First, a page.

Law's Box: Law, Jurisprudence and the Information Ecosphere

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Law's Box: Law, Jurisprudence and the Information Ecosphere

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dc.contributor.author Callister, Paul D.
dc.date.accessioned 2010-11-15T19:15:47Z
dc.date.available 2010-11-15T19:15:47Z
dc.date.issued 2005
dc.identifier.citation Callister, Paul D., Law's Box: Law, Jurisprudence and the Information Ecosphere. University of Missouri-Kansas City Law Review, Vol. 74, pp. 263-334, 2005. Available at SSRN: http://ssrn.com/abstract=703062 en_US
dc.identifier.uri http://hdl.handle.net/10355/9051
dc.description Includes bibliographic references. en
dc.description.abstract For so long as it has been important to know what the law is, the practice of law has been an information profession. Nonetheless, just how the information ecosphere affects legal discourse and thinking has never been systematically studied. Legal scholars study how law attempts to regulate information flow, but they say little about how information limits, shapes, and provides a medium for law to operate. Part I of the paper introduces a holistic approach to medium theory - the idea that methods of communication influence social development and ideology - and applies the theory to the development of legal thinking and institutions. Part II examines select historic and pre-historic cultures that emphasize different media for conducting legal affairs - stone stelae, clay tablets, papyrus, and oral verse. In concluding, the paper relies upon Heidegger's criticism of technological thinking. In the case of modern society, the legal environment and our conception of the past are limited by technological thinking (i.e., the reduction of all things as resources to be mastered and used toward some end). However, the challenge is to see, by studying past information ecospheres, the current boundaries of law's box and then to imagine what may lie beyond them. The UMKC selection committee for the Brenner Faculty Publishing Award unanimously designated the article from law faculty publications for 2005-2006 as the recipient of award. en_US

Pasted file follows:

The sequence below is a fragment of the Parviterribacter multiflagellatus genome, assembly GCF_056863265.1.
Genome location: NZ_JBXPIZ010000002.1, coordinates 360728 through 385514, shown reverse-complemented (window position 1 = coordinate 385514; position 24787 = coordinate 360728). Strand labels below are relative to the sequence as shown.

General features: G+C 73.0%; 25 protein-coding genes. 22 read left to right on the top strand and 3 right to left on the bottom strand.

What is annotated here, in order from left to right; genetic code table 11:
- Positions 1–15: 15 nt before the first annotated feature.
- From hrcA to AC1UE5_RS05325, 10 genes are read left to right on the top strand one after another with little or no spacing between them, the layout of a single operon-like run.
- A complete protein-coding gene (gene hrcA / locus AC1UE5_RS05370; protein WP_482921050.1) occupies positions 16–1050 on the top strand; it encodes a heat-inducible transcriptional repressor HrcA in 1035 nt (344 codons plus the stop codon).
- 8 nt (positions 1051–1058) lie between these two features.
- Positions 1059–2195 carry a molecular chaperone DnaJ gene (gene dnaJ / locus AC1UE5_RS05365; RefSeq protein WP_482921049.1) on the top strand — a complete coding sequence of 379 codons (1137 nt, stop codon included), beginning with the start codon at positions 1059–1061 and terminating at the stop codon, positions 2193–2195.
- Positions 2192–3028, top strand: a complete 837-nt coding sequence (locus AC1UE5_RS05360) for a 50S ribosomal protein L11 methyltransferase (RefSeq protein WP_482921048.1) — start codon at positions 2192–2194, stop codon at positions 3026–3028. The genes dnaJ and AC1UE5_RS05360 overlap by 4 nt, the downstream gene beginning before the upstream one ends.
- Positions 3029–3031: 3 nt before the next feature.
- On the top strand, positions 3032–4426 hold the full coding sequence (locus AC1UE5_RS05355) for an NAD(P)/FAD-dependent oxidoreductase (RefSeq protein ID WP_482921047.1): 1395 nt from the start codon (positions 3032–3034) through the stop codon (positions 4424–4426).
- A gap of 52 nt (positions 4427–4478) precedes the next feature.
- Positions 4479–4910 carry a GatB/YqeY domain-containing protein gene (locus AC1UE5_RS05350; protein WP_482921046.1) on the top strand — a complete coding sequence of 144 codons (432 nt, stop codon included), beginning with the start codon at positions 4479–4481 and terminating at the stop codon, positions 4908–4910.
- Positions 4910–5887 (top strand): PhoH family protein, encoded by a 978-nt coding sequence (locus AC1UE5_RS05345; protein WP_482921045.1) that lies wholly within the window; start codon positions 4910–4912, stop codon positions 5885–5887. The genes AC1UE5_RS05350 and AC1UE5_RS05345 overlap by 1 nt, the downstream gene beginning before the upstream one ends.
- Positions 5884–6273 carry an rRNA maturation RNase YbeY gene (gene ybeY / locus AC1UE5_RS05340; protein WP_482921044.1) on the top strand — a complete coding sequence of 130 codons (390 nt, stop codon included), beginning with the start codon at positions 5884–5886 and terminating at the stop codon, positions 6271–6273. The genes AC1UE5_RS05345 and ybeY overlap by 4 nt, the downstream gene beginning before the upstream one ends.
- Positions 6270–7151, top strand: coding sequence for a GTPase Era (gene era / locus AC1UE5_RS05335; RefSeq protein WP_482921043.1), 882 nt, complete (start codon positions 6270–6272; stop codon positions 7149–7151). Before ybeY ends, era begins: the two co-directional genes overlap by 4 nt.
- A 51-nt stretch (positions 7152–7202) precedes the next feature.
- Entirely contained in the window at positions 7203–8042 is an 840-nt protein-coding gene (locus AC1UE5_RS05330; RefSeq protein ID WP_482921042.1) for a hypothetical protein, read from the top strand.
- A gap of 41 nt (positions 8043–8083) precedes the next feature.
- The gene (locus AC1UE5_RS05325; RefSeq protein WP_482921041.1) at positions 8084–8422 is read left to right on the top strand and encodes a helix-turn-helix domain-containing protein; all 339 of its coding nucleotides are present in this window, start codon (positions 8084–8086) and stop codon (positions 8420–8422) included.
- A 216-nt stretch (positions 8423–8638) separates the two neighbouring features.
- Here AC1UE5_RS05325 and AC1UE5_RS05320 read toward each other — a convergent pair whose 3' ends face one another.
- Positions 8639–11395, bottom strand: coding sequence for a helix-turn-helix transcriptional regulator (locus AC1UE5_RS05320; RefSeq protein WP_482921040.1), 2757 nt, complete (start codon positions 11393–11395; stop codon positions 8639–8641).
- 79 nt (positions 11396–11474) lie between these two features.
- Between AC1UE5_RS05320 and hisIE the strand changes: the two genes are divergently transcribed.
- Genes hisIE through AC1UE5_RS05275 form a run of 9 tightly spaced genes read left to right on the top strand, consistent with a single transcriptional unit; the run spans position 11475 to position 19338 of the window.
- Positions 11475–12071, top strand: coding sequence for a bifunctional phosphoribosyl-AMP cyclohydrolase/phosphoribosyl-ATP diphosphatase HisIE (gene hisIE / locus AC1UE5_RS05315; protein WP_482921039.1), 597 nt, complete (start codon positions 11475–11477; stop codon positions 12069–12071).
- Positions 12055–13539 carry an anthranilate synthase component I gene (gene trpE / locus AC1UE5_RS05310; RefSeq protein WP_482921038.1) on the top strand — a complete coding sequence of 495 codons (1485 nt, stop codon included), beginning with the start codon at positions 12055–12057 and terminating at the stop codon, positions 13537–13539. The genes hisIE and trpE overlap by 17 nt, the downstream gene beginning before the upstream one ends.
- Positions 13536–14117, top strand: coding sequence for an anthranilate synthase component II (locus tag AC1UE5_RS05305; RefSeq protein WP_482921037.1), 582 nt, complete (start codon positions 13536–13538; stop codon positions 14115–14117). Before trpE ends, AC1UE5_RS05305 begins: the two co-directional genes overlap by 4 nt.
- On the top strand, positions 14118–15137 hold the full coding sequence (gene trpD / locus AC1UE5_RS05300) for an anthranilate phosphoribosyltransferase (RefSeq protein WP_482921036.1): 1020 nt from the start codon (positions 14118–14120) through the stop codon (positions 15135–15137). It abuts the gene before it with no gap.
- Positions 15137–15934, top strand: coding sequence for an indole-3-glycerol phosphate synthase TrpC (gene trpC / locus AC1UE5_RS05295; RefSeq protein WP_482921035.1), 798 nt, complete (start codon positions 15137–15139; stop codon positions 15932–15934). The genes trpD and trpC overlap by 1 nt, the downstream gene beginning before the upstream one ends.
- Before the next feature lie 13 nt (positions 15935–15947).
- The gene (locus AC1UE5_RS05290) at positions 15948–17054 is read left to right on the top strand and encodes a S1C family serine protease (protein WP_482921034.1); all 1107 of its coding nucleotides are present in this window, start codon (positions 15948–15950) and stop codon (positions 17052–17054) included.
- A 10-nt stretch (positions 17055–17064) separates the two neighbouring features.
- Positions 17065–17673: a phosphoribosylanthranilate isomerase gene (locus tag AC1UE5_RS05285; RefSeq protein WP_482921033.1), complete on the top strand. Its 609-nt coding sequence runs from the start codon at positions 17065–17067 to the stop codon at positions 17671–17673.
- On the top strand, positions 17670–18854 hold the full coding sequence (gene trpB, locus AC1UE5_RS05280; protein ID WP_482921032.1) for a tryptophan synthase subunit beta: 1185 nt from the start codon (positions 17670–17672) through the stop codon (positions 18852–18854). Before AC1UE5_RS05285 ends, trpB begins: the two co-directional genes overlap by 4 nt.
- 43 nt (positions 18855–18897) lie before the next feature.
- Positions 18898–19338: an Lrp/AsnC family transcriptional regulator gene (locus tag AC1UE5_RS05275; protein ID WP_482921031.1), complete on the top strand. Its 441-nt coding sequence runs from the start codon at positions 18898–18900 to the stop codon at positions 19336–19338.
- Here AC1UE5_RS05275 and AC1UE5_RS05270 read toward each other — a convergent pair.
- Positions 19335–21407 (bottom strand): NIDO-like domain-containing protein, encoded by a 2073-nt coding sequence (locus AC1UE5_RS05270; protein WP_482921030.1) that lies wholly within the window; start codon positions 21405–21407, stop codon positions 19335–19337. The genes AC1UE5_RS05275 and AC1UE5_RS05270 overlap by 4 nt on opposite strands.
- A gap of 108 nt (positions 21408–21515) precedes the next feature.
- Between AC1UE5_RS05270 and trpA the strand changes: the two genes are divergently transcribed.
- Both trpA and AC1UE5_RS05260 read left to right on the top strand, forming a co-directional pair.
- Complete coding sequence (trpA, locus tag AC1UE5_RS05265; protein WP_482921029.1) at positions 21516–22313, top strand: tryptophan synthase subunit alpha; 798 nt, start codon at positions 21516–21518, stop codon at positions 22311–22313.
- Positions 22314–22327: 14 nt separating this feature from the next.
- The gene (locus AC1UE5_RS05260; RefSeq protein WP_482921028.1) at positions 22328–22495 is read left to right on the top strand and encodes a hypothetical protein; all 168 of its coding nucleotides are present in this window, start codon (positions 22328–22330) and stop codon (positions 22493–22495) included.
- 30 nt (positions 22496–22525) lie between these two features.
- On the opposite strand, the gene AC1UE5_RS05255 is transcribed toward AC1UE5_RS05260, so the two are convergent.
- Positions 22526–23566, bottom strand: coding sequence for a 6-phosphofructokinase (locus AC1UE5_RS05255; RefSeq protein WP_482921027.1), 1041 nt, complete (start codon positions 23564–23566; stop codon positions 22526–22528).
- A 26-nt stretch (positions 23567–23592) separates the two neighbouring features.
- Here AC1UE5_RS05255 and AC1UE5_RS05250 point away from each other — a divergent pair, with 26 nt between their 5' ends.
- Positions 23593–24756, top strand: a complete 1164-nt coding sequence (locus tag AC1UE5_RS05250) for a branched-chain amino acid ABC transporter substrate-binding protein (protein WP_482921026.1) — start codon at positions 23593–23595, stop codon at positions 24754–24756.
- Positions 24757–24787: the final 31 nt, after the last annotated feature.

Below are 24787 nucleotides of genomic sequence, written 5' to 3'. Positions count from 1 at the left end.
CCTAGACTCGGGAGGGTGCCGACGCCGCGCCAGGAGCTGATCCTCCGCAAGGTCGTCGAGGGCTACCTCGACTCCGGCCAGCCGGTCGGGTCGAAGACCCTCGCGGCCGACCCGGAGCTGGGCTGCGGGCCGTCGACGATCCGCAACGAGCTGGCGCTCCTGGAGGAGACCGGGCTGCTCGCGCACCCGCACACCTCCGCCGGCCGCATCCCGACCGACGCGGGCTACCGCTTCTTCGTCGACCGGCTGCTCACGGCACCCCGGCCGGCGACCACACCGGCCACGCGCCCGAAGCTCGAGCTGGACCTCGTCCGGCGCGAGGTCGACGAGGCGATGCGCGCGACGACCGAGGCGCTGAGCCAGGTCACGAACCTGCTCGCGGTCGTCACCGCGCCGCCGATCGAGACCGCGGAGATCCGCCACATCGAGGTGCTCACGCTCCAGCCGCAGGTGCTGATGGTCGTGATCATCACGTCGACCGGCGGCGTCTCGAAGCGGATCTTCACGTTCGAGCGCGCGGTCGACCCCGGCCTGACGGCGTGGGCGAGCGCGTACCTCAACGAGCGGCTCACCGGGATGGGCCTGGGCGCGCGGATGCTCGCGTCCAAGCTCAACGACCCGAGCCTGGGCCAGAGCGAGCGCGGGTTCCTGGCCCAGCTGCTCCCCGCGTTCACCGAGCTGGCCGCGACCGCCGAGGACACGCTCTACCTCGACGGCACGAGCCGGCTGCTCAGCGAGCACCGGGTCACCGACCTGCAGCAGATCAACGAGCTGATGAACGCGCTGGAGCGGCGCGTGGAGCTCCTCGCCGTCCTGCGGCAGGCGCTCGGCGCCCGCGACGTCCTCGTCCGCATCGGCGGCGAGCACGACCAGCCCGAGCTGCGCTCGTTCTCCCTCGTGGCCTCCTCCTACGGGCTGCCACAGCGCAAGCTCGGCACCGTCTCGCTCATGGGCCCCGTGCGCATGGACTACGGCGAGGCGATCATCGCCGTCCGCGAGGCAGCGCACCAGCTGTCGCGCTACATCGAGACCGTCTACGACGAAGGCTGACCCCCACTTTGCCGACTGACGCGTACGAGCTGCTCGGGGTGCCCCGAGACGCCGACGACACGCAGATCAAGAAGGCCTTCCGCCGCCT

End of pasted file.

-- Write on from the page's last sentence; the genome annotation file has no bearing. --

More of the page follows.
dc.format.extent 72 pages en
dc.language.iso en_US en_US
dc.publisher University of Missouri en_US
dc.subject legal history, jurisprudence, media theory, law, infosphere, information environment, information ecosphere, Heidegger, writing, technology, legal theory en_US
dc.subject.lcsh Law -- United States -- History en
dc.subject.lcsh Jurisprudence -- United States en
dc.subject.lcsh Mass media -- Philosophy en
dc.subject.lcsh Information technology -- Social aspects en
dc.subject.lcsh Information literacy en
dc.title Law's Box: Law, Jurisprudence and the Information Ecosphere en_US
dc.type Article en_US


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